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El albergue

El albergue

Wednesday, October 26, 2011

Tour Tidbits


The other day, Kels really wanted to go on a tour of Madrid that we had seen a poster for in our hostel that first week we were here, so I decided to go along with her.  And, even though I had a tour from my history teacher while I was studying here last year, there were a lot of fun little bits of information that I didn’t learn for the first time or only vaguely remembered hearing come from my professor’s mouth.  So I thought I’d share a few of those little pearls with you…

1.     1)    In the 1600s, the king of Spain decided to construct the Plaza Mayor that we have today, and in his honor, the people of the time erected a giant statue of him seated on a horse in the middle of the square.  Soon after construction was finished, a horrible smell started to permeate the entire Plaza.  No one could figure out what it was or where it came from.  They cleaned the entire plaza numerous times, hoping that the 11th round would take care of what the 10 before hadn’t (numbers taken completely out of thin air, by the way).  For centuries, the smell persisted.  Finally, in the early 1900s, an anarchist threw a bomb at the statue (or it just happened to hit it in a larger brawl, I’m not sure) that blew open the bellow of the horse.  And out poured innumerable bird corpses.  Crazy!  Apparently, the sculptor had originally left the mouth of the horse open with just enough space that birds could crawl in, but not enough space that they could fly out.  So the silly things kept crawling in on top of their dead and dying brethren, only to find that they themselves were simply adding to the pile of decaying bodies.  Silly things!

2.     2)    One of the last kings before the Spanish Civil War started was really into fútbol – really into it.  So much so that he founded the team Real Madrid as his personal team.  Which is why the team has the name it has, Real meaning Royal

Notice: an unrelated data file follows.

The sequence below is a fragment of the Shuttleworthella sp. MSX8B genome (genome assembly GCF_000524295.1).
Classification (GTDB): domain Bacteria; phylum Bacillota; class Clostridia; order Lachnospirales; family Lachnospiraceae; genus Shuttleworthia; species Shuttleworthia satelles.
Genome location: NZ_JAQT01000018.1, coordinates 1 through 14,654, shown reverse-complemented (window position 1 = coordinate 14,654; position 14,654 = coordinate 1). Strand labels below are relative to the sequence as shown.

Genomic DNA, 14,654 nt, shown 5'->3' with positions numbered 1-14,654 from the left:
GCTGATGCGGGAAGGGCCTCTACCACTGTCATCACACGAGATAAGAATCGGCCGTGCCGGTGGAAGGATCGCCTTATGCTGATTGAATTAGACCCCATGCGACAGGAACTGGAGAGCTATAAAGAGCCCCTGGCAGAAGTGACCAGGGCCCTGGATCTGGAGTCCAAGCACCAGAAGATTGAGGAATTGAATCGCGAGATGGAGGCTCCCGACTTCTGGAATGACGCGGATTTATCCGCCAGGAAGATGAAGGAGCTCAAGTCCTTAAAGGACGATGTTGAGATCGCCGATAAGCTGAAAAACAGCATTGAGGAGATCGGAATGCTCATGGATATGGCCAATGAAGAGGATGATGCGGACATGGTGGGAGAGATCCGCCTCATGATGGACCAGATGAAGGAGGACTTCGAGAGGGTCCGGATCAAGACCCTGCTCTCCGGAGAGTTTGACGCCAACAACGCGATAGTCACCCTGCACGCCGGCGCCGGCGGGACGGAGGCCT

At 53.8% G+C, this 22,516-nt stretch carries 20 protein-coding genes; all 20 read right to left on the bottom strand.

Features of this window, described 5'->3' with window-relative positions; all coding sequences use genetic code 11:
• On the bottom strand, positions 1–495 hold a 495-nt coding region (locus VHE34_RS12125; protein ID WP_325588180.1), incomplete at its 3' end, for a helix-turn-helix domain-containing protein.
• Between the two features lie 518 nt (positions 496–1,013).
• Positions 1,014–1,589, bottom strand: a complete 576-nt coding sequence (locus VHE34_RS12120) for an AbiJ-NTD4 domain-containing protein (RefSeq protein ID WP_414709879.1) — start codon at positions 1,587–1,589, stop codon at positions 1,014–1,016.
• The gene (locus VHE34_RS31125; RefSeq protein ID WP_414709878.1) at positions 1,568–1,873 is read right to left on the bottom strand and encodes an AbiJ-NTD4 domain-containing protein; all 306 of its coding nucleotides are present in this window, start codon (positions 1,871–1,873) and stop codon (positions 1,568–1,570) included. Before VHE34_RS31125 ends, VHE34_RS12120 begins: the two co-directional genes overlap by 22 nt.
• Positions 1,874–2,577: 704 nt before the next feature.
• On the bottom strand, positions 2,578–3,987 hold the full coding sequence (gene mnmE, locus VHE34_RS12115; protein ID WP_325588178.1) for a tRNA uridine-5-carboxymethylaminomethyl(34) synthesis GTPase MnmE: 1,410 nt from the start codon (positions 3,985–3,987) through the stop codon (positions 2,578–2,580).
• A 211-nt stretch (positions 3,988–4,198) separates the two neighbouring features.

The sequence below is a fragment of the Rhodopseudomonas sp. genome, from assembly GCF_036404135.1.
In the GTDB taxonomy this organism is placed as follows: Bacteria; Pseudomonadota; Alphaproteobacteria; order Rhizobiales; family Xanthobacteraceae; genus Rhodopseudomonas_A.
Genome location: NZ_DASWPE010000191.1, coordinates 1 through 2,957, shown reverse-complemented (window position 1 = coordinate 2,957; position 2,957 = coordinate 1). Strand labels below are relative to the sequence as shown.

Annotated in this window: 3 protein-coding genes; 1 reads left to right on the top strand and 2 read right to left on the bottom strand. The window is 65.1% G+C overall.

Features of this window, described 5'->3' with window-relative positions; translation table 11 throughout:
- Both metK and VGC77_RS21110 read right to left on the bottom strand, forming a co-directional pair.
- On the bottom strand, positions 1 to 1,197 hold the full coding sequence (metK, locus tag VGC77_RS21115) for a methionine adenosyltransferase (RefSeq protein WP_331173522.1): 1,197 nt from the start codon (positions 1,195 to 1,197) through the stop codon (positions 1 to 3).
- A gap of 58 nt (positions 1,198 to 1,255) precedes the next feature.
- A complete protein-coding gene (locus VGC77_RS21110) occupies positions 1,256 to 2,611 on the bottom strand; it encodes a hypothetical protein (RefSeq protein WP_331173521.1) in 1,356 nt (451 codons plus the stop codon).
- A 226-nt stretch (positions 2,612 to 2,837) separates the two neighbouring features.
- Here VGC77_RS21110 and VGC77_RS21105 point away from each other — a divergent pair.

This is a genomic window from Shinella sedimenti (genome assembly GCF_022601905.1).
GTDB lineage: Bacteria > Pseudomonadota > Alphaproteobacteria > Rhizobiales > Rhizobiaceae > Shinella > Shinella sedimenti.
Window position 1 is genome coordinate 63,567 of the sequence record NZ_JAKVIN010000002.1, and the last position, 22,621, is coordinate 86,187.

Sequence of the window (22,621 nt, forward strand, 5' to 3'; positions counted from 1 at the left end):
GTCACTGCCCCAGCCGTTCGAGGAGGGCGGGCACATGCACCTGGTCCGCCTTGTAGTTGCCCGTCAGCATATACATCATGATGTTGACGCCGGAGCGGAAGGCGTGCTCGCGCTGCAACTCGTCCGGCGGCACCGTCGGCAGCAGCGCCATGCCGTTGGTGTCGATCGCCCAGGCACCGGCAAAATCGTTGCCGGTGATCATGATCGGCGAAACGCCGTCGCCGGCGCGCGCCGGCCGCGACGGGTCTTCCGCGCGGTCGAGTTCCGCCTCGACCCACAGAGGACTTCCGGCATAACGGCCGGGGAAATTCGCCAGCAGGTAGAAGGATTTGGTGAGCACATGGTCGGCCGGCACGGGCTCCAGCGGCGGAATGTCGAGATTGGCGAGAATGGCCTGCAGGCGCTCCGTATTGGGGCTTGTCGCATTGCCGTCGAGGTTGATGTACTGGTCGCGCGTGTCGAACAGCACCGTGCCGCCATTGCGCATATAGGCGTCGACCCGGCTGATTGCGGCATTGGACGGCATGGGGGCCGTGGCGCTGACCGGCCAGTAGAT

3.     3)    The Catedral de la Almudena, which stands right in front of the Palacio Real was completely finished in the early 1990s, even though plans to build it were originally put into motion in the 1700s.  And talks about building it started in the 1600s!  Talk about procrastination…

4.    4)     A few years ago, there was a poll all across Spain asking the average citizen who they thought was the most important person in all of Spanish history.  In first place came the current king, Juan Carlos I, who played an incredibly vital roll in bringing the country out of the fascist regime once Franco died in 1975.  In second came Miguel Cervantes, the author of Don Quixote de la Mancha.  I guess authors can be national heroes too J

5.    5)     There is a restaurant right outside the Plaza Mayor called El Botín that claims to be the oldest still-functioning restaurant in the world.  It was opened sometime in the 1700s and has maintained a thriving business through the centuries, so I guess that gives it a legitimate claim to the title. 

6.     6)    The Palacio Real is the largest palace in Western Europe (I believe), with five stories and a whopping 2,000 rooms, of which the public can only see a tiny portion – 50 rooms.

7.     7)    The Puerta del Sol, which is an extremely important plaza in the life of the city, is the geographical center of the country.

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